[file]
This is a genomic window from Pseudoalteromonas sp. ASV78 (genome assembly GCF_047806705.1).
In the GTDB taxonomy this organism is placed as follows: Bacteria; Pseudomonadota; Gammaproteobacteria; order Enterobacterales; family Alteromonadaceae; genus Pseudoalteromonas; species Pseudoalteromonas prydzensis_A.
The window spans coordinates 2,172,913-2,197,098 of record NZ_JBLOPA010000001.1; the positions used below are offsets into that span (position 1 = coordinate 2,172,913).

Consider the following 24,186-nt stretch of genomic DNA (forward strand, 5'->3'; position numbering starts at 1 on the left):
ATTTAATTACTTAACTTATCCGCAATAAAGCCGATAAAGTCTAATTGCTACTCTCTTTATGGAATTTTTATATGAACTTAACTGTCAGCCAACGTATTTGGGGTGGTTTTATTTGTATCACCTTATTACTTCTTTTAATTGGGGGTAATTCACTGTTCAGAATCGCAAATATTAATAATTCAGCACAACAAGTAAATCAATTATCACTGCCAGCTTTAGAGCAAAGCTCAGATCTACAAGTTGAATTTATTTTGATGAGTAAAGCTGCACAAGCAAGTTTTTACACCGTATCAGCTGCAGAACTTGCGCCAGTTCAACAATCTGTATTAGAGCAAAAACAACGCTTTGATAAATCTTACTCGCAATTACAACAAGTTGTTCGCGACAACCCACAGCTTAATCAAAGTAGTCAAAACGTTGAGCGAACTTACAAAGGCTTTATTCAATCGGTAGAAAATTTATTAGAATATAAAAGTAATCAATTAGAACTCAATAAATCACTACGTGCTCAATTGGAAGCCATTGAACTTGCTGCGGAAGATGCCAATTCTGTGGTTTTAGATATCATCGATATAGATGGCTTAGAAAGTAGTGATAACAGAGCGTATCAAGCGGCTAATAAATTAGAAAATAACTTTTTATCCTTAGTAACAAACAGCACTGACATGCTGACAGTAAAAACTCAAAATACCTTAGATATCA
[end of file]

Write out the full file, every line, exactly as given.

This is a genomic window from Pseudoalteromonas sp. ASV78 (genome assembly GCF_047806705.1).
In the GTDB taxonomy this organism is placed as follows: Bacteria; Pseudomonadota; Gammaproteobacteria; order Enterobacterales; family Alteromonadaceae; genus Pseudoalteromonas; species Pseudoalteromonas prydzensis_A.
The window spans coordinates 2,172,913-2,197,098 of record NZ_JBLOPA010000001.1; the positions used below are offsets into that span (position 1 = coordinate 2,172,913).

Consider the following 24,186-nt stretch of genomic DNA (forward strand, 5'->3'; position numbering starts at 1 on the left):
ATTTAATTACTTAACTTATCCGCAATAAAGCCGATAAAGTCTAATTGCTACTCTCTTTATGGAATTTTTATATGAACTTAACTGTCAGCCAACGTATTTGGGGTGGTTTTATTTGTATCACCTTATTACTTCTTTTAATTGGGGGTAATTCACTGTTCAGAATCGCAAATATTAATAATTCAGCACAACAAGTAAATCAATTATCACTGCCAGCTTTAGAGCAAAGCTCAGATCTACAAGTTGAATTTATTTTGATGAGTAAAGCTGCACAAGCAAGTTTTTACACCGTATCAGCTGCAGAACTTGCGCCAGTTCAACAATCTGTATTAGAGCAAAAACAACGCTTTGATAAATCTTACTCGCAATTACAACAAGTTGTTCGCGACAACCCACAGCTTAATCAAAGTAGTCAAAACGTTGAGCGAACTTACAAAGGCTTTATTCAATCGGTAGAAAATTTATTAGAATATAAAAGTAATCAATTAGAACTCAATAAATCACTACGTGCTCAATTGGAAGCCATTGAACTTGCTGCGGAAGATGCCAATTCTGTGGTTTTAGATATCATCGATATAGATGGCTTAGAAAGTAGTGATAACAGAGCGTATCAAGCGGCTAATAAATTAGAAAATAACTTTTTATCCTTAGTAACAAACAGCACTGACATGCTGACAGTAAAAACTCAAAATACCTTAGATATCA